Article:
Look to the Lady
Sarah Siddons, Ellen Terry, and Judi Dench on the Shakespearean Stage

Russ McDonald

A comparative look at the lives and times of three towering figures of the British stage


"No one interested in Shakespeare and the theater could fail to enjoy McDonald's gracefully written and well-researched study of the careers of three of our greatest Shakespearean actresses. He tells their fascinating stories with a winning combination of anecdotal flair and critical perception."
—Professor Stanley Wells, Chairman of the Shakespeare Birthplace Trust

"Sarah Siddons. Ellen Terry. Judi Dench. Names with which to conjure, and McDonald's Look to the Lady does just that, bringing the three actors' presences and performances into a celebratory dialogue. Interweaving biographical details, theater history, and cultural commentary, McDonald tells a fascinating story that not only recounts how each actor prepares a role but also maps a trajectory that draws all three performers and their performances together, providing insight into a tradition of great Shakespearean acting. Lucidly and elegantly written, Look to the Lady makes delightful reading for theater scholars, cultural historians, and theater lovers—a wonderful performance in its own right."
—Barbara Hodgdon, author of The Shakespeare Trade: Performances and Appropriations

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Look to the Lady examines the careers, talents, and styles of three women who were acknowledged, each in her time, as the greatest interpreter of Shakespeare's heroines: Sarah Siddons, Ellen Terry, and Judi Dench. In the eighteenth century, Siddons was celebrated for playing Shakespeare's tragic women in a heroic, even "sublime" style. Terry, who reigned over the late nineteenth-century stage, had a softer, "beautiful" style and is remembered best for her roles in Shakespeare's comedies. Dench, who still performs, has amassed a more varied résumé than either of her predecessors. Not only has Dench had the advantages of variety offered by film and television roles, says Russ McDonald, but she may also command a greater artistic range.

One of McDonald's interests is in the ways Shakespearean performance influences, and is influenced by, critical and popular appraisal of the works. He also discerns parallels and distinctions in the approaches of Siddons, Terry, and Dench to the vocation of acting--specifically to Lady Macbeth and other great Shakespearean roles. Look to the Lady also helps us to better understand the place and function of the theater in British national life and what constitutes "great acting" at various historical moments. Further, by examining across time the varied attitudes of actors, critics, and audiences toward Shakespearean texts and roles, McDonald offers insights into how external forces combine with the inherent appeal of the plays to keep them fresh and new centuries after they were first written and performed.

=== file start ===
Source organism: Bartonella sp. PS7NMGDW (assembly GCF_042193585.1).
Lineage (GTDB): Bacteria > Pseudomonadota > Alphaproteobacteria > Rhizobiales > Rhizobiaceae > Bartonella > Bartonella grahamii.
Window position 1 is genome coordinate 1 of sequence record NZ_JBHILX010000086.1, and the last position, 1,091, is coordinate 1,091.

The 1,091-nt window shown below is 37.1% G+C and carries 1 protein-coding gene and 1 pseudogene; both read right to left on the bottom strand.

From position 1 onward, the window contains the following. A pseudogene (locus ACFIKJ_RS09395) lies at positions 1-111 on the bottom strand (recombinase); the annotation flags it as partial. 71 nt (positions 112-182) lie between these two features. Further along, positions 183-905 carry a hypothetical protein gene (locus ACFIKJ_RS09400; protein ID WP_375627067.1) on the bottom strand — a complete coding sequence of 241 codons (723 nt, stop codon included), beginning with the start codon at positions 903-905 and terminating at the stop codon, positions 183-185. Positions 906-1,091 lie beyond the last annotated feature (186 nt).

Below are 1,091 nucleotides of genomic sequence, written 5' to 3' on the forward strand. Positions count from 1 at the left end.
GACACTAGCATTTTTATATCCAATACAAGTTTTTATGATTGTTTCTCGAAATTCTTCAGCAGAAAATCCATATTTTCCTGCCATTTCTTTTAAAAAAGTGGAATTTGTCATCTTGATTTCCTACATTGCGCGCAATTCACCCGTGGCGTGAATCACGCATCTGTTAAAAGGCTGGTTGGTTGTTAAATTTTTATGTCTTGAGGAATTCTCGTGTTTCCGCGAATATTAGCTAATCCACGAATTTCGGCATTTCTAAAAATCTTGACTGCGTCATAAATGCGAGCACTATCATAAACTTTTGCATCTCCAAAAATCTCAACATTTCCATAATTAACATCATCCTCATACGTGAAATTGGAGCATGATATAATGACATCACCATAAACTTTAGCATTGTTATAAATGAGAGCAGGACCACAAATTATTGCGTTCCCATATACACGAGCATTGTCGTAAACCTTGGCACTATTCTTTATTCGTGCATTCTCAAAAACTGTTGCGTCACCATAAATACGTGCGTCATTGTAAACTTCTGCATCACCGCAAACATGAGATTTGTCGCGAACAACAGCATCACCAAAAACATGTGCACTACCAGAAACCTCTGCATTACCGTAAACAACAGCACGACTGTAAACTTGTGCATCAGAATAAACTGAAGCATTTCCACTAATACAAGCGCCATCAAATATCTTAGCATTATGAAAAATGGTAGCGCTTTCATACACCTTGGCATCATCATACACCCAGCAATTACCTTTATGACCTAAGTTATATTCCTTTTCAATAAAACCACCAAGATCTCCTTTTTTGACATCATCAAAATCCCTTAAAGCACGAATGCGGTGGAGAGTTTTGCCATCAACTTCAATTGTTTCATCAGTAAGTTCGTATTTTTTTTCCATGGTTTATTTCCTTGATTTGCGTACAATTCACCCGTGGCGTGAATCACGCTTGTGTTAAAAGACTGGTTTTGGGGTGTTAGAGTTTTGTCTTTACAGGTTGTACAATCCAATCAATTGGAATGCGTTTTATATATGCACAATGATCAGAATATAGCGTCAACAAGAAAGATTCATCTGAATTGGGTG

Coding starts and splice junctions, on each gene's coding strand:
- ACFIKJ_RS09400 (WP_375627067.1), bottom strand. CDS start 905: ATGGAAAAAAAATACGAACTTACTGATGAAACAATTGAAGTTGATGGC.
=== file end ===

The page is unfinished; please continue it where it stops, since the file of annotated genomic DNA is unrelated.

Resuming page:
Throughout, McDonald blends learned commentary on the history and culture of the stage with entertaining details about the appearance, personality, genealogy, and private life of each actor. Including some rarely seen images and drawing on previously untapped reviews and anecdotes, this is a lively introduction to the burgeoning field of performance criticism.

Georgia Southern University Jack N. and Addie D. Averitt Lecture Series

Page count: 192 pp.
Trim size: 5.5 x 8.5


List price: $29.95

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Russ McDonald is Bank of America Excellence Professor of English at the University of North Carolina at Greensboro. His many books include such studies as Shakespeare and the Arts of Language and Shakespeare: An Anthology of Criticism and Theory, 1945-2000, as well as a number of editions of Shakespeare's plays. Among other honors, he was named Case/Carnegie Professor of the Year for North Carolina in 2003 and has served as a Trustee of the Shakespeare Association of America.